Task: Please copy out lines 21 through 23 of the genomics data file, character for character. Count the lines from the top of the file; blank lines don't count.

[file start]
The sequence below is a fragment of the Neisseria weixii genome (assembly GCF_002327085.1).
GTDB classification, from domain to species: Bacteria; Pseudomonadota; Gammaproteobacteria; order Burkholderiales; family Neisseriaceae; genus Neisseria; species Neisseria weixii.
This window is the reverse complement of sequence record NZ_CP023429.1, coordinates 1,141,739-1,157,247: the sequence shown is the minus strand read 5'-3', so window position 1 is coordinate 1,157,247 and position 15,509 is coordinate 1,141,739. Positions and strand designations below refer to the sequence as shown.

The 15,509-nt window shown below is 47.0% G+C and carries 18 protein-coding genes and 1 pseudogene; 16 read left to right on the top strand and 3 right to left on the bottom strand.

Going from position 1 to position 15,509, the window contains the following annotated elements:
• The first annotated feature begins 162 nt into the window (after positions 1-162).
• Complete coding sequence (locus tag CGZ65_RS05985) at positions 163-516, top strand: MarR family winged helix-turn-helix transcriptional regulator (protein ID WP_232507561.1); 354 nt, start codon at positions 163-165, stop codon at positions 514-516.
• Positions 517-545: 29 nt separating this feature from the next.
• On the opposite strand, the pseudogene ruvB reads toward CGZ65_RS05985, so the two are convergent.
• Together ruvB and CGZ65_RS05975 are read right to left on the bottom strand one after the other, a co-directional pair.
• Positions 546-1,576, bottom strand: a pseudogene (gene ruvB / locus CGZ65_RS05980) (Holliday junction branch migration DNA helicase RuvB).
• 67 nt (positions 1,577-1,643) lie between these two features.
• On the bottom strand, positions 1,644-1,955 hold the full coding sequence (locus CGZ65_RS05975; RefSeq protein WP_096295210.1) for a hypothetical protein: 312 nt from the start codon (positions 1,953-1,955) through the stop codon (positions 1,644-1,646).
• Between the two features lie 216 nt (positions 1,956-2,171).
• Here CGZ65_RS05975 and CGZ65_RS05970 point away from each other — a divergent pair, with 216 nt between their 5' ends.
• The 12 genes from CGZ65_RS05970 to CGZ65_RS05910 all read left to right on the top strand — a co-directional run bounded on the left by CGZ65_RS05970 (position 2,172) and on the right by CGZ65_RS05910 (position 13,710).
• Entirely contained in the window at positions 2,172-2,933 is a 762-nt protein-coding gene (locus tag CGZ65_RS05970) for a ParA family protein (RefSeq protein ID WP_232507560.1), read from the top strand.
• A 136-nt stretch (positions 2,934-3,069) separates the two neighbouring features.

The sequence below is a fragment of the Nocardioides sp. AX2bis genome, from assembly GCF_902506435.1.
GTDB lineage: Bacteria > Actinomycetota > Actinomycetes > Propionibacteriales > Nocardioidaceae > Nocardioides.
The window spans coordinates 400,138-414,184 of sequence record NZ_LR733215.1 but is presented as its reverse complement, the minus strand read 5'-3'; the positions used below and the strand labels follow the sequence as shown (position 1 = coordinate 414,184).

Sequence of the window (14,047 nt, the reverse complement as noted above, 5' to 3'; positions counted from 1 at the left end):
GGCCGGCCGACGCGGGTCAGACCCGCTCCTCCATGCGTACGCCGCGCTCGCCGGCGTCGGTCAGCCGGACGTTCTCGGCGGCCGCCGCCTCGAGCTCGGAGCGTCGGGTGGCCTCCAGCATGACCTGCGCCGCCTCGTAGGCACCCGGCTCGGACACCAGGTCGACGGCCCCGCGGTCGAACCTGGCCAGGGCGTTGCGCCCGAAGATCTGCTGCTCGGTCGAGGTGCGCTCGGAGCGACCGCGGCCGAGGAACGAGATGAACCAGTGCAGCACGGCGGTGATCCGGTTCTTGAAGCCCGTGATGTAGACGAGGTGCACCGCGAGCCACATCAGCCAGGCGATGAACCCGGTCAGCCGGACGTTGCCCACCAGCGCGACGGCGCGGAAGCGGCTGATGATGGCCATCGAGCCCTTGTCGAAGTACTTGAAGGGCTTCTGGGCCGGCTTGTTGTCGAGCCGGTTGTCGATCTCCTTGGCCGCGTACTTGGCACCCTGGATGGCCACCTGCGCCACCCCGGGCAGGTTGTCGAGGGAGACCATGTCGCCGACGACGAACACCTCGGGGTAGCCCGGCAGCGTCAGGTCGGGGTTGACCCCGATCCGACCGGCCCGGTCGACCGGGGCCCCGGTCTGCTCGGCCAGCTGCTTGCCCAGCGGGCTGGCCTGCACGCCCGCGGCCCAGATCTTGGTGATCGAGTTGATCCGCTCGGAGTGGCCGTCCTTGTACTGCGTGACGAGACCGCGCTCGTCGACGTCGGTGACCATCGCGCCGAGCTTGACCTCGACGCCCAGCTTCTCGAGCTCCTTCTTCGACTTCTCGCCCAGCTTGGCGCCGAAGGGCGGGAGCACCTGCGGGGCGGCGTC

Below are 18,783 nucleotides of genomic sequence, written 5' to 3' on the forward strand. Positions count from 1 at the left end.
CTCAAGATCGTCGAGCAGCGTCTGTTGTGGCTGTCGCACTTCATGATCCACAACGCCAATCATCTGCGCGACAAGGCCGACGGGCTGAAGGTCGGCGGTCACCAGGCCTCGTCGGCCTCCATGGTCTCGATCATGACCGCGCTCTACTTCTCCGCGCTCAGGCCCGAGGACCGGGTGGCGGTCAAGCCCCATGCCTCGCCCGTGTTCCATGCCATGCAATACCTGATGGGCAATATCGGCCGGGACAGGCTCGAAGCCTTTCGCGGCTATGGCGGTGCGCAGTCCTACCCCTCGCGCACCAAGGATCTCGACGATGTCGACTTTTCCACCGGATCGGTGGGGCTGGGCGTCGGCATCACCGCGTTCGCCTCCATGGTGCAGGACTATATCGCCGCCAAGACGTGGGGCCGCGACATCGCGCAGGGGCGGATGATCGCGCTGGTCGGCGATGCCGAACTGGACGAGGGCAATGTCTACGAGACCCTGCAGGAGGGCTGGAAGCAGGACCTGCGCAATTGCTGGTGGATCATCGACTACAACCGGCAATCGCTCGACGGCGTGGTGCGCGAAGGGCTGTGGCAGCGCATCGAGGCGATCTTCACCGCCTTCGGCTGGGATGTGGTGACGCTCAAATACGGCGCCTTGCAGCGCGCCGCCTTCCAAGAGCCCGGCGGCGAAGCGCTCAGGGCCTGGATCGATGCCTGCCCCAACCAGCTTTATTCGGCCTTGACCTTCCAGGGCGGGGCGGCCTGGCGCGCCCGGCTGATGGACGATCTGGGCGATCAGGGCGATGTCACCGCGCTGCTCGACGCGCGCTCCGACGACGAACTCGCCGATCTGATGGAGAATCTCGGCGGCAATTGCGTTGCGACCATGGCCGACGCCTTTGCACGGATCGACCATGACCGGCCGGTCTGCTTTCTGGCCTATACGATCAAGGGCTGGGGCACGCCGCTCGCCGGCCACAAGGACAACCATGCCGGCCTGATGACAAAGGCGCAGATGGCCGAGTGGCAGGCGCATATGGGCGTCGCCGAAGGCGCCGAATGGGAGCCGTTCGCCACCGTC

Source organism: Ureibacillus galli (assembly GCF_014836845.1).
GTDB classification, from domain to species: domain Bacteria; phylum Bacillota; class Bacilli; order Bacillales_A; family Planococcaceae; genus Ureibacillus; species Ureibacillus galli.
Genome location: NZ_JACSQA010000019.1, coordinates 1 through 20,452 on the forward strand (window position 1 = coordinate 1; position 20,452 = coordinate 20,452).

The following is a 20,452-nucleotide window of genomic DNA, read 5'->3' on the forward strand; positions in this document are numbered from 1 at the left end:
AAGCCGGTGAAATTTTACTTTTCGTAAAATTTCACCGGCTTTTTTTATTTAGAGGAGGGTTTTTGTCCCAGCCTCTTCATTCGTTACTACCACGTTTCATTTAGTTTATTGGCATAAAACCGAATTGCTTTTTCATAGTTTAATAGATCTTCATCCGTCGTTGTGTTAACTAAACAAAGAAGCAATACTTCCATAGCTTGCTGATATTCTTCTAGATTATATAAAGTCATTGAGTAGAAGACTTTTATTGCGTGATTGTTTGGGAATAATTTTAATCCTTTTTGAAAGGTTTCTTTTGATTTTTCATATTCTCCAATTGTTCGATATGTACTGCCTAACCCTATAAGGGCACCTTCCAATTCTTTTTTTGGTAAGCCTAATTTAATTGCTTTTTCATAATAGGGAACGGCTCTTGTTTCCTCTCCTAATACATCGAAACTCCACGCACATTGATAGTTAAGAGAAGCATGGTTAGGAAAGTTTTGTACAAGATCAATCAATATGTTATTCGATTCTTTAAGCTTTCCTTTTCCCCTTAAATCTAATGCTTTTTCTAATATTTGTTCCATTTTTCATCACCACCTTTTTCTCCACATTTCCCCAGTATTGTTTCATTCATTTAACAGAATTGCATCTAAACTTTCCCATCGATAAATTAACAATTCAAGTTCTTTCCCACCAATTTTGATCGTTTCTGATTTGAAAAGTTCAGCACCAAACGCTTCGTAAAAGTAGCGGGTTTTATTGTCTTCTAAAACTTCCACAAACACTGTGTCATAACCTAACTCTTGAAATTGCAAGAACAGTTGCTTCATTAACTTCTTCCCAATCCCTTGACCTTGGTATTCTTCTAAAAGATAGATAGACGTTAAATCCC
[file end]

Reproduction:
The window spans coordinates 400,138-414,184 of sequence record NZ_LR733215.1 but is presented as its reverse complement, the minus strand read 5'-3'; the positions used below and the strand labels follow the sequence as shown (position 1 = coordinate 414,184).

Sequence of the window (14,047 nt, the reverse complement as noted above, 5' to 3'; positions counted from 1 at the left end):
GGCCGGCCGACGCGGGTCAGACCCGCTCCTCCATGCGTACGCCGCGCTCGCCGGCGTCGGTCAGCCGGACGTTCTCGGCGGCCGCCGCCTCGAGCTCGGAGCGTCGGGTGGCCTCCAGCATGACCTGCGCCGCCTCGTAGGCACCCGGCTCGGACACCAGGTCGACGGCCCCGCGGTCGAACCTGGCCAGGGCGTTGCGCCCGAAGATCTGCTGCTCGGTCGAGGTGCGCTCGGAGCGACCGCGGCCGAGGAACGAGATGAACCAGTGCAGCACGGCGGTGATCCGGTTCTTGAAGCCCGTGATGTAGACGAGGTGCACCGCGAGCCACATCAGCCAGGCGATGAACCCGGTCAGCCGGACGTTGCCCACCAGCGCGACGGCGCGGAAGCGGCTGATGATGGCCATCGAGCCCTTGTCGAAGTACTTGAAGGGCTTCTGGGCCGGCTTGTTGTCGAGCCGGTTGTCGATCTCCTTGGCCGCGTACTTGGCACCCTGGATGGCCACCTGCGCCACCCCGGGCAGGTTGTCGAGGGAGACCATGTCGCCGACGACGAACACCTCGGGGTAGCCCGGCAGCGTCAGGTCGGGGTTGACCCCGATCCGACCGGCCCGGTCGACCGGGGCCCCGGTCTGCTCGGCCAGCTGCTTGCCCAGCGGGCTGGCCTGCACGCCCGCGGCCCAGATCTTGGTGATCGAGTTGATCCGCTCGGAGTGGCCGTCCTTGTACTGCGTGACGAGACCGCGCTCGTCGACGTCGGTGACCATCGCGCCGAGCTTGACCTCGACGCCCAGCTTCTCGAGCTCCTTCTTCGACTTCTCGCCCAGCTTGGCGCCGAAGGGCGGGAGCACCTGCGGGGCGGCGTC